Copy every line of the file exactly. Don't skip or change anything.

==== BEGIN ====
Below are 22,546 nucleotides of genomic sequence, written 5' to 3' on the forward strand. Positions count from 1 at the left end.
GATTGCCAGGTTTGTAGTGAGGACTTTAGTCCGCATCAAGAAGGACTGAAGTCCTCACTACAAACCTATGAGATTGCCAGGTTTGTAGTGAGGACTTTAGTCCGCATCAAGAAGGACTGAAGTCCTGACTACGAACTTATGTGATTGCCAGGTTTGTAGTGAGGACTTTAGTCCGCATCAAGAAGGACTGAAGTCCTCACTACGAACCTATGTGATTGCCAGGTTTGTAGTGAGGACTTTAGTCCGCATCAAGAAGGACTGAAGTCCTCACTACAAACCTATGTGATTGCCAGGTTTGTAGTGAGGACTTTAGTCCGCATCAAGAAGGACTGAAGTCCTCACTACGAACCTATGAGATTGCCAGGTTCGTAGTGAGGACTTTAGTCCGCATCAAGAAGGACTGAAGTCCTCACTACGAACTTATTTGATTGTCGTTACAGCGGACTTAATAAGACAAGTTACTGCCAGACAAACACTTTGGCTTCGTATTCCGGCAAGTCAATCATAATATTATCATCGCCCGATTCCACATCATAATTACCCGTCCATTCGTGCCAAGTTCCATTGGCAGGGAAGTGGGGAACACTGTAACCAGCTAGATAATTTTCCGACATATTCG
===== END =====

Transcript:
Below are 22,546 nucleotides of genomic sequence, written 5' to 3' on the forward strand. Positions count from 1 at the left end.
GATTGCCAGGTTTGTAGTGAGGACTTTAGTCCGCATCAAGAAGGACTGAAGTCCTCACTACAAACCTATGAGATTGCCAGGTTTGTAGTGAGGACTTTAGTCCGCATCAAGAAGGACTGAAGTCCTGACTACGAACTTATGTGATTGCCAGGTTTGTAGTGAGGACTTTAGTCCGCATCAAGAAGGACTGAAGTCCTCACTACGAACCTATGTGATTGCCAGGTTTGTAGTGAGGACTTTAGTCCGCATCAAGAAGGACTGAAGTCCTCACTACAAACCTATGTGATTGCCAGGTTTGTAGTGAGGACTTTAGTCCGCATCAAGAAGGACTGAAGTCCTCACTACGAACCTATGAGATTGCCAGGTTCGTAGTGAGGACTTTAGTCCGCATCAAGAAGGACTGAAGTCCTCACTACGAACTTATTTGATTGTCGTTACAGCGGACTTAATAAGACAAGTTACTGCCAGACAAACACTTTGGCTTCGTATTCCGGCAAGTCAATCATAATATTATCATCGCCCGATTCCACATCATAATTACCCGTCCATTCGTGCCAAGTTCCATTGGCAGGGAAGTGGGGAACACTGTAACCAGCTAGATAATTTTCCGACATATTCG